Marge Piercy was born in Detroit, Michigan, into a working-class family that had been hard-hit by the Depression. Piercy was the first member of her family to attend college, winning a scholarship to attend the University of Michigan. She earned an MA from Northwestern University. During the 1960s, Piercy was an organizer in political movements like the Students for a Democratic Society (SDS) and the movement against the war in Vietnam, an engagement which has shaped her work in myriad ways. Perhaps most importantly, though, has been Piercy’s sustained involvement with feminism, Marxism, and environmental thought. An extremely prolific writer, Piercy has published close to 20 books of poetry and close to 20 novels. Her novels generally address larger social concerns through sharply observed characters and brisk plot lines. Though generally focused on issues such as class or culture, and usually written from a feminist position, Piercy’s novels have taken on a variety of guises, including historical fiction and science or speculative fiction. Her novel He, She, and It (1991)—published as Body of Glass in the UK—won that country’s prestigious Arthur C. Clarke Award; an earlier novel of speculative fiction, Woman on the Edge of Time (1976) has been credited as the first work of cyber-punk.
Piercy’s poetry is known for its highly personal, often angry, and very emotional timbre. She writes a swift free verse that shows the same commitment to the social and environmental issues that fill her novels. The Moon is Always Female (1980) is considered a classic text of the feminist movement. Early Grrl (1999) collects Piercy’s earliest work and includes some unpublished poems. Of the autobiographical elements in her poetry, Piercy has said that “although my major impulse to autobiography has played itself out in poems rather than novels, I have never made a distinction in working up my own experience and other people’s. I imagine I speak for a constituency, living and dead, and that I give utterance to energy, experience, insight, words flowing from many lives. I have always desired that my poems work for others. ‘To Be of Use’ is the title of one of my favorite poems and one of my best-known books.” Piercy has also written plays, several volumes of nonfiction, a memoir, and has edited the anthology Early Ripening: American Women’s Poetry Now (1988). Increasingly interested in Jewish issues, Piercy has also been poetry editor of Tikkun Magazine.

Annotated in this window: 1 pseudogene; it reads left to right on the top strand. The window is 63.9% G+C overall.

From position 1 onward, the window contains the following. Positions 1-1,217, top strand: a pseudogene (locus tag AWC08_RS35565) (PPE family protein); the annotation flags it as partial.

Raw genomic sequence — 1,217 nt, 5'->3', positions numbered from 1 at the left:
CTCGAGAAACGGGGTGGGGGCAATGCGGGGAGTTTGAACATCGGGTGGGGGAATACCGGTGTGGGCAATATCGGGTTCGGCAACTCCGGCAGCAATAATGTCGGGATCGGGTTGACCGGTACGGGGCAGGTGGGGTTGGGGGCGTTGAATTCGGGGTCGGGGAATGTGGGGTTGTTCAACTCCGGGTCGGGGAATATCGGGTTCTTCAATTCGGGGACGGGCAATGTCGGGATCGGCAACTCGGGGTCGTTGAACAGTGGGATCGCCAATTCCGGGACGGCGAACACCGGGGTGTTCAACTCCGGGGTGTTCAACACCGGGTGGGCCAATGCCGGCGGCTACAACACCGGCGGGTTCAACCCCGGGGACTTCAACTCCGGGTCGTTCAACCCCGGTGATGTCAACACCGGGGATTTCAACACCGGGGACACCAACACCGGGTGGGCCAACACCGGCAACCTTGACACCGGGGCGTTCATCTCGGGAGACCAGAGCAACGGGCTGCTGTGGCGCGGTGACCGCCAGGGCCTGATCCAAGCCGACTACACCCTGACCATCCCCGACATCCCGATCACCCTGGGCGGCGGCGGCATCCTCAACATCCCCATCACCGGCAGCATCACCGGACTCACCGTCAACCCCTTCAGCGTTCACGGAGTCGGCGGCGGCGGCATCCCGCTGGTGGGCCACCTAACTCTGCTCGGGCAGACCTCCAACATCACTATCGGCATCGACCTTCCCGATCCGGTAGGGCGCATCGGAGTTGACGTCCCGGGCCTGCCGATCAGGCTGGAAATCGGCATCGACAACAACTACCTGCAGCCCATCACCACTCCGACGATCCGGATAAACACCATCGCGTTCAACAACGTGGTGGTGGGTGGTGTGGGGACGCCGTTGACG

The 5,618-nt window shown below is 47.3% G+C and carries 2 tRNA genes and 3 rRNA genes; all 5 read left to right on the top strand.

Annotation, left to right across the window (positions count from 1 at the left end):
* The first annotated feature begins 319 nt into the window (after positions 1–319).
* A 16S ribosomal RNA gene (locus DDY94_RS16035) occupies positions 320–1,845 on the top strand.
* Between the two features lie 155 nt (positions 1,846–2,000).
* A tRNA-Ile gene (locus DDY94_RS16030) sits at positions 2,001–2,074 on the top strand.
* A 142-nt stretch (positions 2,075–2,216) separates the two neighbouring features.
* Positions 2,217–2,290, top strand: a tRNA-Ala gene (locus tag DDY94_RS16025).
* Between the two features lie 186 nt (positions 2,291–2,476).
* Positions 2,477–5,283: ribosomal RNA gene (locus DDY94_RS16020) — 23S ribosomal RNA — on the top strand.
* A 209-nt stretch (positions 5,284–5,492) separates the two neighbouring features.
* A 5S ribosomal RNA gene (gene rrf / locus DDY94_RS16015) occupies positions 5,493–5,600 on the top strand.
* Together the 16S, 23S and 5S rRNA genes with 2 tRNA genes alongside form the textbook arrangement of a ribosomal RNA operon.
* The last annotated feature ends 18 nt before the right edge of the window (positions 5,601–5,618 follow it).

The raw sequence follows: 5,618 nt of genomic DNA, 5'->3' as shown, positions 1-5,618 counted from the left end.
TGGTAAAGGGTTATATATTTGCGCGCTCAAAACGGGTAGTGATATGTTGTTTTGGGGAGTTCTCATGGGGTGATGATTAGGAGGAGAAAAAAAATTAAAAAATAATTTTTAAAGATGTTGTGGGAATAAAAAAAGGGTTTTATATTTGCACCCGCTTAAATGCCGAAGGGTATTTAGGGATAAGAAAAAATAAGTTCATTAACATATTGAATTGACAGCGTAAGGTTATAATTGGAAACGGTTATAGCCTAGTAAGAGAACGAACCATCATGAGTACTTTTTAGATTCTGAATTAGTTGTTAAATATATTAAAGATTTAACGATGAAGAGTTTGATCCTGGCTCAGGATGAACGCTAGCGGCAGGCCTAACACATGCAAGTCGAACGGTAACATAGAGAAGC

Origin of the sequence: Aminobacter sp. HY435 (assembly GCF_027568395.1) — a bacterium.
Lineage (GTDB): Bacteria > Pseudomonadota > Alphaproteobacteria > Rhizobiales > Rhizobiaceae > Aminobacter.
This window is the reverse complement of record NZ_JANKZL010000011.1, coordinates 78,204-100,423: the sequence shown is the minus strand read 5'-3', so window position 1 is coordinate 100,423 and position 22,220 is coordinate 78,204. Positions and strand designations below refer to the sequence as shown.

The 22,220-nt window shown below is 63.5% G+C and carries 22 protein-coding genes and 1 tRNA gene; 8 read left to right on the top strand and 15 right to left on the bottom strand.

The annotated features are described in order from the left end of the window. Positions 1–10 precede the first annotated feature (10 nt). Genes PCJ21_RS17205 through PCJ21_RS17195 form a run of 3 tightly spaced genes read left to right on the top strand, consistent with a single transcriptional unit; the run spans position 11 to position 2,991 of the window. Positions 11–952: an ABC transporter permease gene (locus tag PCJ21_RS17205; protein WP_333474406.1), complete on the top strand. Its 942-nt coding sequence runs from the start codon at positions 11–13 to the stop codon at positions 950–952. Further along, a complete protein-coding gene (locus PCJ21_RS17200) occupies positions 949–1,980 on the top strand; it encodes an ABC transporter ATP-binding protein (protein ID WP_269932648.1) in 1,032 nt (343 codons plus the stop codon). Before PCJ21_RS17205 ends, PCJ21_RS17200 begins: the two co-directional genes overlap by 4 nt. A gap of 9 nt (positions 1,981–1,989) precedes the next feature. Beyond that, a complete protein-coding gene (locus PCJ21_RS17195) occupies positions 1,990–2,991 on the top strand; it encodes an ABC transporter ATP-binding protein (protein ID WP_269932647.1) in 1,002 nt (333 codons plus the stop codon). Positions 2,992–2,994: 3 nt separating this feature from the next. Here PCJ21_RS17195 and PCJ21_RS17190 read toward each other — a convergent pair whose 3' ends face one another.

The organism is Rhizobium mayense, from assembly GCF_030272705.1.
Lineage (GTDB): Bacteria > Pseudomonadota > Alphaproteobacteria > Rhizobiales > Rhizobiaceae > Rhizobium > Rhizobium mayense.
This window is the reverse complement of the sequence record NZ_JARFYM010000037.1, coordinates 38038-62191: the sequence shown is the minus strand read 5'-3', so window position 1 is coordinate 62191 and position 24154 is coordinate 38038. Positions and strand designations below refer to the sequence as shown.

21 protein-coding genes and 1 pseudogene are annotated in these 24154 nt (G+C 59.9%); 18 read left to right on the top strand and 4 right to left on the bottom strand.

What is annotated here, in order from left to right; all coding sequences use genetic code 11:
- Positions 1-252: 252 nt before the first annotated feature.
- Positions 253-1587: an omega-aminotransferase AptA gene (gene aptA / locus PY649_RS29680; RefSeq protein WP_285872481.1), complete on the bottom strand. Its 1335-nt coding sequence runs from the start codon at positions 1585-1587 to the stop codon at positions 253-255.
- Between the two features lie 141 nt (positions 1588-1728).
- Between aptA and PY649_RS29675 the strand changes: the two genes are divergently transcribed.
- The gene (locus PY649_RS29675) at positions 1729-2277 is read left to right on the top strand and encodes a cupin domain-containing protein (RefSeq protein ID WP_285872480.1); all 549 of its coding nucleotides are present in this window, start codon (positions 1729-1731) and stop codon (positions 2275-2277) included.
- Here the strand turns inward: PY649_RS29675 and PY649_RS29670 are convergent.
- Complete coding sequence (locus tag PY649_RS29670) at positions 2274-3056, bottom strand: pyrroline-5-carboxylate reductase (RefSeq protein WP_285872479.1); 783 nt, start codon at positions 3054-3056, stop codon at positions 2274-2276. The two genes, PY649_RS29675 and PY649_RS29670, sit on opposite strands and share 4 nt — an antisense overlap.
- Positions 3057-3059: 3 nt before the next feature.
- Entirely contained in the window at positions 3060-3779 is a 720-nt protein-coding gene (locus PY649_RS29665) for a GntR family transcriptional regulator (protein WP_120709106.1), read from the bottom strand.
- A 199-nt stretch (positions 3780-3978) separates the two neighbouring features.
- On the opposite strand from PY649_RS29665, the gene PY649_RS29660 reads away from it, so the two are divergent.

In 1971 Piercy moved to Cape Cod where she continues to live and work. She and her husband, the novelist Ira Wood, run Leapfrog Press. (Poetry Foundation)
It was the last stanza of this poem I found so arresting and kind of in my face. This is a story not just of Motown, but of hundreds of cities across this country. Cities that, like Detroit in its prime, were thriving and providing a good living for folks. But not any more… I thought it especially poignant in light of our nation’s blighted plight at the moment. I need to read more of her stuff. I feel that anger and frustration at the end. And maybe it just seems so real to me because within the last few years the powers that be found that the ground water coming downhill from Hill AFB is full of chemicals that have seeped into our neighborhood causing several cases of bone cancer. We now have a water filtration system in place up above us, but you know the damage is already done… And this is a common occurrence with bases all over the states…
Motown, Arsenal of Democracy
Fog used to bloom off the distant river
turning our streets strange, elongating
sounds and muffling others. The crack
of a gunshot softened.
The sky at night was a dull red:
a bonfire built of old creosote soaked
logs by the railroad tracks. A red
almost pink painted by factories—
that never stopped their roar
like traffic in canyons of New York.
But stop they did and fell down
ending dangerous jobs that paid.
We believed in our unions like some
trust in their priests. We believed
in Friday paychecks sure as
winter’s ice curb-to-curb
where older boys could play
pucks, sticks cracking wood
on wood. A man came home
with a new car and other men
would collect around it like ants
in sugar. Women clumped for showers—
wedding and baby—wakes, funerals
care for the man brought home
with a hole ripped in him, children
coughing. We all coughed in Detroit.
We woke at dawn to my father’s hack.
That world is gone as a tableau
of wagon trains. Expressways carved
neighborhoods to shreds. Rich men
moved jobs south, then overseas.
Only the old anger lives there
bubbling up like chemicals dumped
seething now into the water
building now into the bones.
Picture Source: Poetry Foundation